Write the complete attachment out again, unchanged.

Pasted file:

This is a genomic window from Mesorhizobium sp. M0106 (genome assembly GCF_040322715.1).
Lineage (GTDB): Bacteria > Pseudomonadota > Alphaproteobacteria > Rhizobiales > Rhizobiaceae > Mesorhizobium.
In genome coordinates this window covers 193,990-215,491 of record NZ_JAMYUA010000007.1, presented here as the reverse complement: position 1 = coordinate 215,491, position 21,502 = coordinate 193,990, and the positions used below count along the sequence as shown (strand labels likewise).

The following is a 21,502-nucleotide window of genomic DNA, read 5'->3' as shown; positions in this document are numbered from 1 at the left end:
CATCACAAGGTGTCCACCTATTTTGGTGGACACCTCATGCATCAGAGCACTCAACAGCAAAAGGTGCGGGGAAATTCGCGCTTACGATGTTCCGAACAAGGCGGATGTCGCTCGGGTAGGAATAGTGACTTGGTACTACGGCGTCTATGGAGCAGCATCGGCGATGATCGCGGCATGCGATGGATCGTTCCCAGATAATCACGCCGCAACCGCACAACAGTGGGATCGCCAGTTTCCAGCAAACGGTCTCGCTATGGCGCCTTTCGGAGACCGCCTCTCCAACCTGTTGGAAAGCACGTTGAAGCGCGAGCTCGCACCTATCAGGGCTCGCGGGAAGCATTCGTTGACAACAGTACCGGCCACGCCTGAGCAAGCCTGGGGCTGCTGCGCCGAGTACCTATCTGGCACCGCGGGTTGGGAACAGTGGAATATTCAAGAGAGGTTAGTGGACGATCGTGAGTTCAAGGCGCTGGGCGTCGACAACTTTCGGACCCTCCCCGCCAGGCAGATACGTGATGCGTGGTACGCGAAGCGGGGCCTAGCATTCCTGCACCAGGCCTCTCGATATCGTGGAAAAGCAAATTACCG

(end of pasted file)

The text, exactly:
This is a genomic window from Mesorhizobium sp. M0106 (genome assembly GCF_040322715.1).
Lineage (GTDB): Bacteria > Pseudomonadota > Alphaproteobacteria > Rhizobiales > Rhizobiaceae > Mesorhizobium.
In genome coordinates this window covers 193,990-215,491 of record NZ_JAMYUA010000007.1, presented here as the reverse complement: position 1 = coordinate 215,491, position 21,502 = coordinate 193,990, and the positions used below count along the sequence as shown (strand labels likewise).

The following is a 21,502-nucleotide window of genomic DNA, read 5'->3' as shown; positions in this document are numbered from 1 at the left end:
CATCACAAGGTGTCCACCTATTTTGGTGGACACCTCATGCATCAGAGCACTCAACAGCAAAAGGTGCGGGGAAATTCGCGCTTACGATGTTCCGAACAAGGCGGATGTCGCTCGGGTAGGAATAGTGACTTGGTACTACGGCGTCTATGGAGCAGCATCGGCGATGATCGCGGCATGCGATGGATCGTTCCCAGATAATCACGCCGCAACCGCACAACAGTGGGATCGCCAGTTTCCAGCAAACGGTCTCGCTATGGCGCCTTTCGGAGACCGCCTCTCCAACCTGTTGGAAAGCACGTTGAAGCGCGAGCTCGCACCTATCAGGGCTCGCGGGAAGCATTCGTTGACAACAGTACCGGCCACGCCTGAGCAAGCCTGGGGCTGCTGCGCCGAGTACCTATCTGGCACCGCGGGTTGGGAACAGTGGAATATTCAAGAGAGGTTAGTGGACGATCGTGAGTTCAAGGCGCTGGGCGTCGACAACTTTCGGACCCTCCCCGCCAGGCAGATACGTGATGCGTGGTACGCGAAGCGGGGCCTAGCATTCCTGCACCAGGCCTCTCGATATCGTGGAAAAGCAAATTACCG